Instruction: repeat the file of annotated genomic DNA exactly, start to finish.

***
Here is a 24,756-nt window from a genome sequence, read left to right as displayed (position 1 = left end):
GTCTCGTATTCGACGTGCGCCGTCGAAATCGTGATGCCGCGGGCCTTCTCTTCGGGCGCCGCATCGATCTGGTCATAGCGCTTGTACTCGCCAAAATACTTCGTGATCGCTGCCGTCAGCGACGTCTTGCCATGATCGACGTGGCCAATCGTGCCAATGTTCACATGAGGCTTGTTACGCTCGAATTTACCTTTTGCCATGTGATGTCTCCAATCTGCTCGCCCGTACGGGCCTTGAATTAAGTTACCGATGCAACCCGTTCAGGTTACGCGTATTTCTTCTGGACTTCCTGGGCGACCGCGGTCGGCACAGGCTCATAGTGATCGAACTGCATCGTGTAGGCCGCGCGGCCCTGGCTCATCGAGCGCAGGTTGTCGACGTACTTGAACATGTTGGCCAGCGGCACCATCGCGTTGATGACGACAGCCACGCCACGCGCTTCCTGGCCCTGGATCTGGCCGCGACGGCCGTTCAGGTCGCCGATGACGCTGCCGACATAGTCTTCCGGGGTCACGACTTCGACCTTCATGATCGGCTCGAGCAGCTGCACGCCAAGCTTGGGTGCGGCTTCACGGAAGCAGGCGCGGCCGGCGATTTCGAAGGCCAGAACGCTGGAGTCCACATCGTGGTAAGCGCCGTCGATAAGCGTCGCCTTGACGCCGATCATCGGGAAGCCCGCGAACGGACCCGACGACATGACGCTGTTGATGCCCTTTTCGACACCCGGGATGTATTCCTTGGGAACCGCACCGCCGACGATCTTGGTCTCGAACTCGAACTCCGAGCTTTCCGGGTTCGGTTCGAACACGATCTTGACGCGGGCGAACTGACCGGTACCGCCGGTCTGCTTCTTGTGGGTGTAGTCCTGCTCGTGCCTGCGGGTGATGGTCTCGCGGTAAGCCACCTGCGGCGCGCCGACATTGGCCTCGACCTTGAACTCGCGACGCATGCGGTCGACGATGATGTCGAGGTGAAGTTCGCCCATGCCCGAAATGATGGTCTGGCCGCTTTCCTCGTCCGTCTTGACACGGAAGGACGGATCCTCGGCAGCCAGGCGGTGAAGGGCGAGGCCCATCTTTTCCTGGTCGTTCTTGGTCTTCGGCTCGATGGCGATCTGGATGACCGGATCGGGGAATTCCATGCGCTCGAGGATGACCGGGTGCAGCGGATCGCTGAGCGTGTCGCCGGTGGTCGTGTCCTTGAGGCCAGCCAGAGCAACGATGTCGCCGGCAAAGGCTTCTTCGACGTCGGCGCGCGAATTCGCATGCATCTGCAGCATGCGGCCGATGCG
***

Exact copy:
Here is a 24,756-nt window from a genome sequence, read left to right as displayed (position 1 = left end):
GTCTCGTATTCGACGTGCGCCGTCGAAATCGTGATGCCGCGGGCCTTCTCTTCGGGCGCCGCATCGATCTGGTCATAGCGCTTGTACTCGCCAAAATACTTCGTGATCGCTGCCGTCAGCGACGTCTTGCCATGATCGACGTGGCCAATCGTGCCAATGTTCACATGAGGCTTGTTACGCTCGAATTTACCTTTTGCCATGTGATGTCTCCAATCTGCTCGCCCGTACGGGCCTTGAATTAAGTTACCGATGCAACCCGTTCAGGTTACGCGTATTTCTTCTGGACTTCCTGGGCGACCGCGGTCGGCACAGGCTCATAGTGATCGAACTGCATCGTGTAGGCCGCGCGGCCCTGGCTCATCGAGCGCAGGTTGTCGACGTACTTGAACATGTTGGCCAGCGGCACCATCGCGTTGATGACGACAGCCACGCCACGCGCTTCCTGGCCCTGGATCTGGCCGCGACGGCCGTTCAGGTCGCCGATGACGCTGCCGACATAGTCTTCCGGGGTCACGACTTCGACCTTCATGATCGGCTCGAGCAGCTGCACGCCAAGCTTGGGTGCGGCTTCACGGAAGCAGGCGCGGCCGGCGATTTCGAAGGCCAGAACGCTGGAGTCCACATCGTGGTAAGCGCCGTCGATAAGCGTCGCCTTGACGCCGATCATCGGGAAGCCCGCGAACGGACCCGACGACATGACGCTGTTGATGCCCTTTTCGACACCCGGGATGTATTCCTTGGGAACCGCACCGCCGACGATCTTGGTCTCGAACTCGAACTCCGAGCTTTCCGGGTTCGGTTCGAACACGATCTTGACGCGGGCGAACTGACCGGTACCGCCGGTCTGCTTCTTGTGGGTGTAGTCCTGCTCGTGCCTGCGGGTGATGGTCTCGCGGTAAGCCACCTGCGGCGCGCCGACATTGGCCTCGACCTTGAACTCGCGACGCATGCGGTCGACGATGATGTCGAGGTGAAGTTCGCCCATGCCCGAAATGATGGTCTGGCCGCTTTCCTCGTCCGTCTTGACACGGAAGGACGGATCCTCGGCAGCCAGGCGGTGAAGGGCGAGGCCCATCTTTTCCTGGTCGTTCTTGGTCTTCGGCTCGATGGCGATCTGGATGACCGGATCGGGGAATTCCATGCGCTCGAGGATGACCGGGTGCAGCGGATCGCTGAGCGTGTCGCCGGTGGTCGTGTCCTTGAGGCCAGCCAGAGCAACGATGTCGCCGGCAAAGGCTTCTTCGACGTCGGCGCGCGAATTCGCATGCATCTGCAGCATGCGGCCGATGCG